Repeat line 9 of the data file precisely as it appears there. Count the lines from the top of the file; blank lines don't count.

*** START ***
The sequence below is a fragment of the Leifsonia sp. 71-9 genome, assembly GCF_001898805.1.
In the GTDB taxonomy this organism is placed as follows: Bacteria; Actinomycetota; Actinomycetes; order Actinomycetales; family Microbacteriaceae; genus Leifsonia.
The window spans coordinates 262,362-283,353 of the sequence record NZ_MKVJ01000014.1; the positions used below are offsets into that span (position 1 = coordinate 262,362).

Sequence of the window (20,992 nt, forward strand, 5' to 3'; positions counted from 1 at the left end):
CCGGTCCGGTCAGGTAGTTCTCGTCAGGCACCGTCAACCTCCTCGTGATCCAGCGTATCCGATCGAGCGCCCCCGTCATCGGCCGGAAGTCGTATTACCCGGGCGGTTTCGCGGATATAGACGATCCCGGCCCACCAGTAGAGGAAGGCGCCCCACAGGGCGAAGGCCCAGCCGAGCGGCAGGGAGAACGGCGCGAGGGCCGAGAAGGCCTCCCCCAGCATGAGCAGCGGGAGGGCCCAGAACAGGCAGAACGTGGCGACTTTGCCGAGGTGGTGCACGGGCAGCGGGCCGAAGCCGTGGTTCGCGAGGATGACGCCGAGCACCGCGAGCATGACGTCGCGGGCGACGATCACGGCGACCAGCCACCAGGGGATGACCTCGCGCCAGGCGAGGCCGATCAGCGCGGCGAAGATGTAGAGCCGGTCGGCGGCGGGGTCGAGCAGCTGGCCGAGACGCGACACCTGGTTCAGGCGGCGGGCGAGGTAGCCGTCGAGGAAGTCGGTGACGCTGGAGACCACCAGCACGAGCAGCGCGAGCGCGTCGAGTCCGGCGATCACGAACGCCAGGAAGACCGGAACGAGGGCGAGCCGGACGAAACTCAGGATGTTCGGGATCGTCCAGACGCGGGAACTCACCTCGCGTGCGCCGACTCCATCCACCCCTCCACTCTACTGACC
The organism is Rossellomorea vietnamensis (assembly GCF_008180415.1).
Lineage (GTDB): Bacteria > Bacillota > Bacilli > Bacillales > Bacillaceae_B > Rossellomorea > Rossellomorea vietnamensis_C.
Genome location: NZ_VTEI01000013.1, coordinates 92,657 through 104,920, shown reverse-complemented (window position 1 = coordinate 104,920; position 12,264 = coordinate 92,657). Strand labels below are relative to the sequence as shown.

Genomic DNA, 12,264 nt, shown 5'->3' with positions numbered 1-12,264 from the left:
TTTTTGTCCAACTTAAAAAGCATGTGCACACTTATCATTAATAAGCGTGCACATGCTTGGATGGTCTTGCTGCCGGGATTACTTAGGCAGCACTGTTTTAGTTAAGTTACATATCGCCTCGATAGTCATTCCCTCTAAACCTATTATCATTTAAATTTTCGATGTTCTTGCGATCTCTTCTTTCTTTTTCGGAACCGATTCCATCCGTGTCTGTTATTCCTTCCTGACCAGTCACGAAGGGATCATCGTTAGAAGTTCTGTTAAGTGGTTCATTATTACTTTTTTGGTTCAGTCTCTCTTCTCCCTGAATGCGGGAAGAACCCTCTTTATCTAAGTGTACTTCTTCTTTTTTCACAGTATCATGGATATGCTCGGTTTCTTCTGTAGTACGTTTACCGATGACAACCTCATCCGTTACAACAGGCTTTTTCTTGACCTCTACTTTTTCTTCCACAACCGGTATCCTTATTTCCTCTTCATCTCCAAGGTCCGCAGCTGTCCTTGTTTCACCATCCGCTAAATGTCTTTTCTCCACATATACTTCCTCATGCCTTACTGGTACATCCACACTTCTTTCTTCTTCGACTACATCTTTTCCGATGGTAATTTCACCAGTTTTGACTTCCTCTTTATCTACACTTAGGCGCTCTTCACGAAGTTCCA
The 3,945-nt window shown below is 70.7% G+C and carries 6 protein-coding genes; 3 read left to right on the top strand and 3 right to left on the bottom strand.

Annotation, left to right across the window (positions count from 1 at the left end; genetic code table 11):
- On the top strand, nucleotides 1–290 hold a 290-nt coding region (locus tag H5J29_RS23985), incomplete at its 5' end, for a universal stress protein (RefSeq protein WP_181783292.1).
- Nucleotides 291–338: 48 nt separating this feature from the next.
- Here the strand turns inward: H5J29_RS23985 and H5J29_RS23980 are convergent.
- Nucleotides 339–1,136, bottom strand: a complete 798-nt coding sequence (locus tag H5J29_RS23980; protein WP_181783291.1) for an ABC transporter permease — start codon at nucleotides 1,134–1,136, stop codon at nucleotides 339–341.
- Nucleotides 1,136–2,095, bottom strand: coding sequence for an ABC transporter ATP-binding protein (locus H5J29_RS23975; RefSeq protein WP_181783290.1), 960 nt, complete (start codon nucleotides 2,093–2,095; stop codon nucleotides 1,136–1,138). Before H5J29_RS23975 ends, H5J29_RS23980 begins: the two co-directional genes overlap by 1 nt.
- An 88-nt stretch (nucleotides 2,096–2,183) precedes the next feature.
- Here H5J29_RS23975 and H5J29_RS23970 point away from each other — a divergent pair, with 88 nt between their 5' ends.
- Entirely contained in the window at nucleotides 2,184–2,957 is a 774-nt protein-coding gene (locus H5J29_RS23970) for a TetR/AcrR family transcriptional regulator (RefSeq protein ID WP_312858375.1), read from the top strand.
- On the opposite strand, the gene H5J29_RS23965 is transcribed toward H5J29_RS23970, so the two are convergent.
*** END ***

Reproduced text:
Genomic DNA, 12,264 nt, shown 5'->3' with positions numbered 1-12,264 from the left: